and gently shape this invisibly milky mist

and hold an eye to her own collection of raindrop selves

poking it 

shaping it

minutely shifting its focus 

or maybe even its aperture


and in so doing 

significantly altering the photo that would be rendered as a result

so that all those softly malleable bits might become

ever so slightly more visible 

to her eye. 

Kyle Studstill
Technology

It’s clear that we stole from the stars

and the wind and the river

the very words they used to speak with us

Words they knew how to change,

being that much more clever than we

who have taken those words 

and petrified the clouds 

into an infinite miasma

of darkly marked sky

or perhaps: an eternal nightmare

of ideas that do not change

Kyle Studstill
Sidereal

The stars are made for watching;

they are made of pure consideration:

A sidereal concentration of breath

through which words flow in an empty current,

upon which

wings you didn’t know you had

might finally glide.

Kyle Studstill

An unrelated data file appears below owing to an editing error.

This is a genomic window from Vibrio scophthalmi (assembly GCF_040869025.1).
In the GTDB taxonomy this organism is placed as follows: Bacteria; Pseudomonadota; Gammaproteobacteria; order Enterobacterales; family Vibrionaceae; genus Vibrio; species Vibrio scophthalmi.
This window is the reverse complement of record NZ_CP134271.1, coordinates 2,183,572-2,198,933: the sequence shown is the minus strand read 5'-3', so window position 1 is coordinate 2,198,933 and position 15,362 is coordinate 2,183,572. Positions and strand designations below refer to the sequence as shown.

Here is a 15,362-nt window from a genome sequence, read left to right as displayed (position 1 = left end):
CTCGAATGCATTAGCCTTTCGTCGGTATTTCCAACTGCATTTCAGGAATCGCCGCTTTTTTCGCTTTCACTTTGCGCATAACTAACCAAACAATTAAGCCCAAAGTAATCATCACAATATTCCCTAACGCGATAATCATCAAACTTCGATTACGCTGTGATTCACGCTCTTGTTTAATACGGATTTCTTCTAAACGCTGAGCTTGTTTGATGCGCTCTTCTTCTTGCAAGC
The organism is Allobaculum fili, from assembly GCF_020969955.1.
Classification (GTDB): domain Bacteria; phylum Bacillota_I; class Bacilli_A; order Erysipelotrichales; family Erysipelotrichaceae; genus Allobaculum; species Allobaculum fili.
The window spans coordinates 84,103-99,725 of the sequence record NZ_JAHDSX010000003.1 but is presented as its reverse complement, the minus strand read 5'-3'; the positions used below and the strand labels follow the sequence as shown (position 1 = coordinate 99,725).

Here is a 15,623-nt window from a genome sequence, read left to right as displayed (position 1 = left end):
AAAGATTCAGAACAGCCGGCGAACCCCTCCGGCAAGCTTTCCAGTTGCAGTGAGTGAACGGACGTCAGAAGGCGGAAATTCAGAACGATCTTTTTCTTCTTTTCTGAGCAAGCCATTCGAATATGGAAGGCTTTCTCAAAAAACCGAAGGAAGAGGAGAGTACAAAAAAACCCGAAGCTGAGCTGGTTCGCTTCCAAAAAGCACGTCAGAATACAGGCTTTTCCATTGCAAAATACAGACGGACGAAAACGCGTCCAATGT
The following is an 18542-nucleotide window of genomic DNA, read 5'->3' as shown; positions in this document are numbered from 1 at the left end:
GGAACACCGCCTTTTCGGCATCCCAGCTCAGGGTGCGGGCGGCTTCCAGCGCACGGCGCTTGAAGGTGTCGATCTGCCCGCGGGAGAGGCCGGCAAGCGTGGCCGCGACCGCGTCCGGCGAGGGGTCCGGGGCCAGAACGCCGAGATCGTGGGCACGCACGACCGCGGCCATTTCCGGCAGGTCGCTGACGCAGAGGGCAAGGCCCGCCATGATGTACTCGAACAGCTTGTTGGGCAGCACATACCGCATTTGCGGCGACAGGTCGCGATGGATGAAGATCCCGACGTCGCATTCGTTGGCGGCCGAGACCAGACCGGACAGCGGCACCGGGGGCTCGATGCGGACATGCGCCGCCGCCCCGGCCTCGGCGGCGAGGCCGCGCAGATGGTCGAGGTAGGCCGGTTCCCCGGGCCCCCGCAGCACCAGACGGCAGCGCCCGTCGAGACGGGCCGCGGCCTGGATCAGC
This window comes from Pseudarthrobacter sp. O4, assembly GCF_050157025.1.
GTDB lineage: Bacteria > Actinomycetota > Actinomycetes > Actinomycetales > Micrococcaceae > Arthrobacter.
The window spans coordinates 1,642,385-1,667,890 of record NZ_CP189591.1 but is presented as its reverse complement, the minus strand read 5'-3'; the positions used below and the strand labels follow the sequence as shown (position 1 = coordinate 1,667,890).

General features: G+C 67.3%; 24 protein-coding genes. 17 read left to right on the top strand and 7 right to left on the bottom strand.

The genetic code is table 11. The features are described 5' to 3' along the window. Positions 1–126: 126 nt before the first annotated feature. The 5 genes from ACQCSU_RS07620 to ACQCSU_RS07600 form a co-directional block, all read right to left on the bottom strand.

Events #2: Listening

A good poem makes you not want to listen to anything for awhile

except just the drops of a leaking window striking the frame

Or: rain hitting a street as winds move waves further north

Because everywhere there is just so much water

tumbling over rocks in the sky

mapping our words across our lungs

drawing terminals between our eyes

Water flows but we can listen:

our own waterfall of sounds

can stretch even the length of a kiss

Kyle Studstill
Spell

I found myself stopped on this bridge

because there are pages of this world

that wrap so tightly around my bones


with vibrations so shakingly strong—

so defenestratingly alive—

that I exit through the window

of my own grand tower,

built as it is from scratch,

brick by brick

And I find myself both falling

and floating

in that blissfully dizzying vertigo

felt by the first astronauts on the moon


And I have not yet stopped falling

Kyle Studstill
Events #1: Invisibilia

What did we do before we started writing